Chronic Inflammatory Diseases - Diabetes Mellitus, Rheumatoid Arthritis, Coeliac Disease, Crohn's Disease, and Ulcerative Colitis Among the Offspring of Affected Parents: A Danish Population-Based Registry Study

Clin Epidemiol. 2021 Jan 7:13:13-20. doi: 10.2147/CLEP.S286623. eCollection 2021.


Background: Chronic inflammatory diseases (CIDs) may share aetiological factors across diseases. We used registry data to evaluate the risk of developing five common childhood CIDs dependent on the parents' disease status.

Methods: We performed a national population-based registry study by linking data from the national Danish health registers from January 1973 to March 2016 to evaluate any potential associations between parents' disease and development of CIDs among the offspring. Results were adjusted for parental age at birth, the decade of birth, gender of the child, and type of birth. A cohort of 2,699,449 liveborn children was established for investigating the primary outcome measures: diabetes mellitus (DM), rheumatoid arthritis (RA), coeliac disease, Crohn's disease (CD), and ulcerative colitis (UC) and all diseases combined (CID).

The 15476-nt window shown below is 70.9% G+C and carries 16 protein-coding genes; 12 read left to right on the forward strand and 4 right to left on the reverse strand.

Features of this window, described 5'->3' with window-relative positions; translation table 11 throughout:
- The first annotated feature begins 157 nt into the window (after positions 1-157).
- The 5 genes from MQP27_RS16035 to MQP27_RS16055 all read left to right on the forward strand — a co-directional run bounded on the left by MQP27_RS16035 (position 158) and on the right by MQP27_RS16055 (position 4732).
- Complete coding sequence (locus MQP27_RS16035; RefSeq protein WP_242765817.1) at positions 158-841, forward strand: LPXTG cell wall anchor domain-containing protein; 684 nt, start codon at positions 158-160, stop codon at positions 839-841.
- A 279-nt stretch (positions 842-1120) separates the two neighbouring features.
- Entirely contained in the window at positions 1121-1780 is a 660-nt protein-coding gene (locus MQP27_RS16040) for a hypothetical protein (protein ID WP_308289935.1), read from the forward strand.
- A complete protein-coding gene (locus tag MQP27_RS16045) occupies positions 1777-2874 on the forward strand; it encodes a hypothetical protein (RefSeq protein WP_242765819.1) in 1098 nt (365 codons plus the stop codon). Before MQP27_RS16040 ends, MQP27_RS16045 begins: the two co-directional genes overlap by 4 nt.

Results: Children with one CID affected parent (Hazard ratio (HR), 95% confidence interval (95% CI)=1.75 (1.72-1.79, p<0.001)), one multiple CID affected parent (HR=2.23 (2.11-2.34), p<0.001), and both parents affected (HR=3.10 (2.98-3.22), p<0.001) were at higher risk than children without CID affected parents. Children with DM, RA, and COE affected parents were at increased risk of three specific diseases (DM, RA and COE), whereas children with CD and UC affected parents were at increased risk of two specific diseases (CD and UC).

Conclusion: Children with CID affected parents were at increased risk of the same CID as their parents as well as other specific CIDs dependent on the parents' CID. Future studies should address the aetiology underlying these findings to support the development of new strategies for prevention, treatment, and cure.

Keywords: chronic inflammatory disease; coeliac disease; diabetes mellitus; inflammatory bowel diseases; parents’ disease; population study; rheumatoid arthritis.

Grants and funding

This study was funded by The Danish Rheumatism Association (Gigtforeningen R104-A2195-B760, V Andersen). The funders did not influence the conduct of the study, analysis, interpretation of the data, the writing of this report, or the decision to publish, and have no financial relationships with any organisations that might have an interest in the submitted work in the previous three years; nor other relationships or activities that could appear to have influenced the submitted work.